• JA David A. Jasen. (2002). A Century of American Popular Music: 2000 Best-Loved and Remembered Songs (1899-1999). Routledge: Taylor & Francis, Inc. Page 213.
  • TY Don Tyler (1985). Hit Parade 1920-1955. New York, NY: Quill. Page 17.
  • WHC Joel Whitburn (1999). A Century of Pop Music. Menomonee Falls, WI; Record Research, Inc. Page 35.
  • PM Joel Whitburn (1986). Pop Memories 1890-1954. Menomonee Falls, WI; Record Research, Inc. Page 447.
  • WK

Saturday, October 29, 2011

The T.A.M.I. Show was taped for television broadcast: October 28-29, 1964

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The T.A.M.I. Show is a 1964 concert film. T.A.M.I. was an acronym for Teenage Awards Music International, sometimes for Teen Age Music International. Free tickets were given out to local high school students to see two live performances taped at the Santa Monica Civic Auditorium on October 28 and 29. Director Quentin Tarantino has said it ranks “in the top three of all rock movies” AZ and’s Donald Leibenson says it is “arguably the very best rock-concert movie ever made.” AZ

Jan and Dean, who also performed, served as the hosts for a slew of significant rock ‘n’ roll and R&B acts from the time. Over two hours, audiences were treated to performances from The Beach Boys, Chuck Berry, Marvin Gaye, Gerry & the Pacemakers, Lesley Gore, Billy J. Kramer & the Dakotas, The Miracles, The Rolling Stones, and The Supremes.

However, the most-talked about performance from the show belonged to James Brown. Producer Rick Rubin has said it “may be the single greatest rock & roll performance ever captured on film.” WK The Rolling Stones’ Keith Richards has said that performing after Brown may have been the biggest mistake his group ever made. WK

The movie gained legendary status because, after its original airing in December 1964, it was not officially released until 2010. Fans had to make do with bootlegs of the performances.

  • National Film Registry

Resources and Related Links:

Tuesday, October 4, 2011

Was Grunge the Last American Musical Revolution?

Originally published in my "Aural Fixation" column on on Oct. 4, 2011. See original post here.

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To borrow a phrase from my kids’ favorite cartoon, Phineas and Ferb, “Why, yes. Yes it was.” While music constantly evolves, every generation since the beginning of recorded music has introduced a game-changing genre. Until now.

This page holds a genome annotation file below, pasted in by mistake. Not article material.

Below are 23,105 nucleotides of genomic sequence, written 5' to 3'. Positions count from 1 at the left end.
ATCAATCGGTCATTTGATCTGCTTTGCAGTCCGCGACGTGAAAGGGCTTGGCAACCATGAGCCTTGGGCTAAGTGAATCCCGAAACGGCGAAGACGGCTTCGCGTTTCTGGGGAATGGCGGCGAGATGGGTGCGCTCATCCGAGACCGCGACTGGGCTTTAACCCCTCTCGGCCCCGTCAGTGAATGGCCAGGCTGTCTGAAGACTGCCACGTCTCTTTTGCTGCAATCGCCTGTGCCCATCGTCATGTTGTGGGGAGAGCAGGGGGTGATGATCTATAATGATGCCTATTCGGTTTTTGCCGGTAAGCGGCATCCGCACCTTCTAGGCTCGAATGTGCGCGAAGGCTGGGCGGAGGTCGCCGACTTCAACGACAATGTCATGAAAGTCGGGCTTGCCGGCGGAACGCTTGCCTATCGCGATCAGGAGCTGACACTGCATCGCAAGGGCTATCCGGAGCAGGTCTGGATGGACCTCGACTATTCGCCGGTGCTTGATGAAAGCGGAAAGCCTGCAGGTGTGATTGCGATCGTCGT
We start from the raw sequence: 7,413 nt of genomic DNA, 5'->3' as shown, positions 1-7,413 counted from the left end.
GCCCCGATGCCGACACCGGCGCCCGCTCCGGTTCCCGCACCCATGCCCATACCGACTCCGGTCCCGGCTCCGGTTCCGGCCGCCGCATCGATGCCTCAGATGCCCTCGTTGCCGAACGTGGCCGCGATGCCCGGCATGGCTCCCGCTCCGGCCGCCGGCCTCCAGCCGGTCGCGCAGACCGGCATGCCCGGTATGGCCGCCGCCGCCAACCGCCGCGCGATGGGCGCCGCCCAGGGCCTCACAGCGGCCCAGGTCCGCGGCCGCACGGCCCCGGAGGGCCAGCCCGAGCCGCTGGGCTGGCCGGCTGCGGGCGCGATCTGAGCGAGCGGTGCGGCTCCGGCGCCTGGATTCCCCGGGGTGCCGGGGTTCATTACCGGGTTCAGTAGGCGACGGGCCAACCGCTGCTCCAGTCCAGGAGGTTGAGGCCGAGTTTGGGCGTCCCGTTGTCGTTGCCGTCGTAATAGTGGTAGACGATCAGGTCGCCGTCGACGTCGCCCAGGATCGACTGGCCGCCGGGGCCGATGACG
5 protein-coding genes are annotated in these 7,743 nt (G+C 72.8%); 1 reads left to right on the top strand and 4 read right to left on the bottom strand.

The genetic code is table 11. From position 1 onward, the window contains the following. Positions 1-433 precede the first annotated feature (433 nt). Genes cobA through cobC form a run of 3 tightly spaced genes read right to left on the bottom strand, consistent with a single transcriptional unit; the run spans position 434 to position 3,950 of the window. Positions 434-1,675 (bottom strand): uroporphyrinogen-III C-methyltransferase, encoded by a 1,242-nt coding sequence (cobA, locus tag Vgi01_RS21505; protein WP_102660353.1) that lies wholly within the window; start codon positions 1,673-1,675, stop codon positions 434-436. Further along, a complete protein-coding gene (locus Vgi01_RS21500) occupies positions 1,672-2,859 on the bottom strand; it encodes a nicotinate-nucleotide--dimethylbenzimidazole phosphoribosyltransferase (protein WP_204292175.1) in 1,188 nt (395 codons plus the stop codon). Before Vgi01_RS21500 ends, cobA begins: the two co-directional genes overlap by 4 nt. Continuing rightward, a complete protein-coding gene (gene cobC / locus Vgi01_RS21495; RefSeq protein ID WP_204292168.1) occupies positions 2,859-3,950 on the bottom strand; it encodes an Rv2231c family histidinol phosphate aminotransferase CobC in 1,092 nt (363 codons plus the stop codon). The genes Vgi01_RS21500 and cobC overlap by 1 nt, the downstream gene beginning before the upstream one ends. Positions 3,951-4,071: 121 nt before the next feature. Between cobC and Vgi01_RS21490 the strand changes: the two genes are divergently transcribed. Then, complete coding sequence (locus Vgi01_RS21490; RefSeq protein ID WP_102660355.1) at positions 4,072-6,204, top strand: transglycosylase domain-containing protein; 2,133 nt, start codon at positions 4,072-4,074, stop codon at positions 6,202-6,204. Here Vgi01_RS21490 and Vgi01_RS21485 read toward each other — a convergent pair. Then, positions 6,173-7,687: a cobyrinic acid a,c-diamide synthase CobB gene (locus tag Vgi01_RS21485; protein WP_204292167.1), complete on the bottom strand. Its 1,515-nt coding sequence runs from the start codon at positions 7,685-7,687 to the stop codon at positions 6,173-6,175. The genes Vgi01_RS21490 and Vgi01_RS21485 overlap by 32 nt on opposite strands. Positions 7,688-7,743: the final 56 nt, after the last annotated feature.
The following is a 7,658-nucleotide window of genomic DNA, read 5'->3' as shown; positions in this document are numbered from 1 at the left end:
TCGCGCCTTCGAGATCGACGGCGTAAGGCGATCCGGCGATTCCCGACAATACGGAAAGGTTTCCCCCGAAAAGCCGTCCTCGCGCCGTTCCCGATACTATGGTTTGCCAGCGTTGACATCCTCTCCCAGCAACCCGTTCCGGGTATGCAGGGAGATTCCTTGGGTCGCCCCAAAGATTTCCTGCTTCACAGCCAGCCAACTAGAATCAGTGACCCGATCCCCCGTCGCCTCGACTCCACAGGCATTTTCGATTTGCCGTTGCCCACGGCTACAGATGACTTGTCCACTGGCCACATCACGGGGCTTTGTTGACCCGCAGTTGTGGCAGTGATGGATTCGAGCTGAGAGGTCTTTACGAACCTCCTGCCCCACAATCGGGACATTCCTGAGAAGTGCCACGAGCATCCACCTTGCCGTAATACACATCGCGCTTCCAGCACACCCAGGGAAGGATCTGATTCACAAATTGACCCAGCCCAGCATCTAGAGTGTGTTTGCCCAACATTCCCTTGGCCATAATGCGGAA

Ragtime was the popular style of choice at the onset of the 1900s. It eventually gave way to jazz. The Swing Era in the ‘30s transformed into the Sing Era in the ‘40s. Rock ‘n’ roll altered the musical landscape in the ‘50s and punk and grunge emerged in the ‘70s and ‘90s as evidence that rock wasn’t dead.

This month marks the 20th anniversary of what has been called the Year of Grunge. The year 1991 saw the releases of Nirvana’s Nevermind and Pearl Jam’s Ten. Those albums put Seattle on the musical map and flannel and army boots in every sullen American teen’s wardrobe. Adolescent angst was back in vogue and came soundtracked with a brand new anthem, “Smells Like Teen Spirit”.

Of course, Nirvana and Pearl Jam would acknowledge that they no more birthed grunge than any other genre’s tent pole artists invented their respective forms of music. Grunge offered plenty of contemporaries with which to share credit. Soundgarden, Alice in Chains, Mother Love Bone, Mudhoney, and the Screaming Trees are among the most frequently cited.

It isn’t just that multiple artists fell under the grunge banner. There were also a slew of predecessors who laid the groundwork. Analyze the alternative rock and indie scene of the late ‘80s and one can see the seeds of grunge being sown. Rewind another decade and it becomes clear how much grunge was really just recycled punk.

In fact, the flagship grunge and punk groups – Nirvana and the Sex Pistols – share more than a few similarities. Both grew out of eras when disenfranchised youth were tired of pop radio and music journalists were fond of writing articles sounding rock ‘n’ roll’s death knell.

The Sex Pistols emerged from the gloomy rain-soaked London scene in 1975 while Nirvana surfaced from the gloomy rain-soaked Seattle scene from the late ‘80s. Both groups exploded after signing with major labels and releasing hugely successful and rebellious singles – “Anarchy in the U.K.” for the Pistols and “Smells Like Teen Spirit” for Nirvana.